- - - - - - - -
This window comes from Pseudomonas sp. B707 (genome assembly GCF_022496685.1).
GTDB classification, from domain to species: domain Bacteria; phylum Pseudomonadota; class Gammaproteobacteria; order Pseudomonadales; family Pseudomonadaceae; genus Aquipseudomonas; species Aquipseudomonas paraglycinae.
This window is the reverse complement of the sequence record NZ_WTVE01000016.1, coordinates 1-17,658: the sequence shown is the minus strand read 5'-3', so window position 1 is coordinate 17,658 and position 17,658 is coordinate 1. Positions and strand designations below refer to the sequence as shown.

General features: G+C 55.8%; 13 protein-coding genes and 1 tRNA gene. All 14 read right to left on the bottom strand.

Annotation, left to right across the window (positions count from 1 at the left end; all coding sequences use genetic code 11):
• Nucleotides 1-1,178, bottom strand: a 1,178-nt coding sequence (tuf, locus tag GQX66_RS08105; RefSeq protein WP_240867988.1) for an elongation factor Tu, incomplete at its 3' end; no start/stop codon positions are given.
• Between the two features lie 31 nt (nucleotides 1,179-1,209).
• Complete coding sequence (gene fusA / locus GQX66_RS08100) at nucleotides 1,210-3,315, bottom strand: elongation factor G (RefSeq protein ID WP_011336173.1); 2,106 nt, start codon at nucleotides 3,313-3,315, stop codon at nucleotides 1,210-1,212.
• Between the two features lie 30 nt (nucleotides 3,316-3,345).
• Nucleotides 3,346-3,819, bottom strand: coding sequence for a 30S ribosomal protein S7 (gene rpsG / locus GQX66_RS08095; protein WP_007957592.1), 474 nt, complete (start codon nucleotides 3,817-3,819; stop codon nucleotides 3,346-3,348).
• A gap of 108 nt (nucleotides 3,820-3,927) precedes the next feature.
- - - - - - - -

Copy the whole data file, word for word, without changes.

This window comes from Pseudomonas sp. B707 (genome assembly GCF_022496685.1).
GTDB classification, from domain to species: domain Bacteria; phylum Pseudomonadota; class Gammaproteobacteria; order Pseudomonadales; family Pseudomonadaceae; genus Aquipseudomonas; species Aquipseudomonas paraglycinae.
This window is the reverse complement of the sequence record NZ_WTVE01000016.1, coordinates 1-17,658: the sequence shown is the minus strand read 5'-3', so window position 1 is coordinate 17,658 and position 17,658 is coordinate 1. Positions and strand designations below refer to the sequence as shown.

General features: G+C 55.8%; 13 protein-coding genes and 1 tRNA gene. All 14 read right to left on the bottom strand.

Annotation, left to right across the window (positions count from 1 at the left end; all coding sequences use genetic code 11):
• Nucleotides 1-1,178, bottom strand: a 1,178-nt coding sequence (tuf, locus tag GQX66_RS08105; RefSeq protein WP_240867988.1) for an elongation factor Tu, incomplete at its 3' end; no start/stop codon positions are given.
• Between the two features lie 31 nt (nucleotides 1,179-1,209).
• Complete coding sequence (gene fusA / locus GQX66_RS08100) at nucleotides 1,210-3,315, bottom strand: elongation factor G (RefSeq protein ID WP_011336173.1); 2,106 nt, start codon at nucleotides 3,313-3,315, stop codon at nucleotides 1,210-1,212.
• Between the two features lie 30 nt (nucleotides 3,316-3,345).
• Nucleotides 3,346-3,819, bottom strand: coding sequence for a 30S ribosomal protein S7 (gene rpsG / locus GQX66_RS08095; protein WP_007957592.1), 474 nt, complete (start codon nucleotides 3,817-3,819; stop codon nucleotides 3,346-3,348).
• A gap of 108 nt (nucleotides 3,820-3,927) precedes the next feature.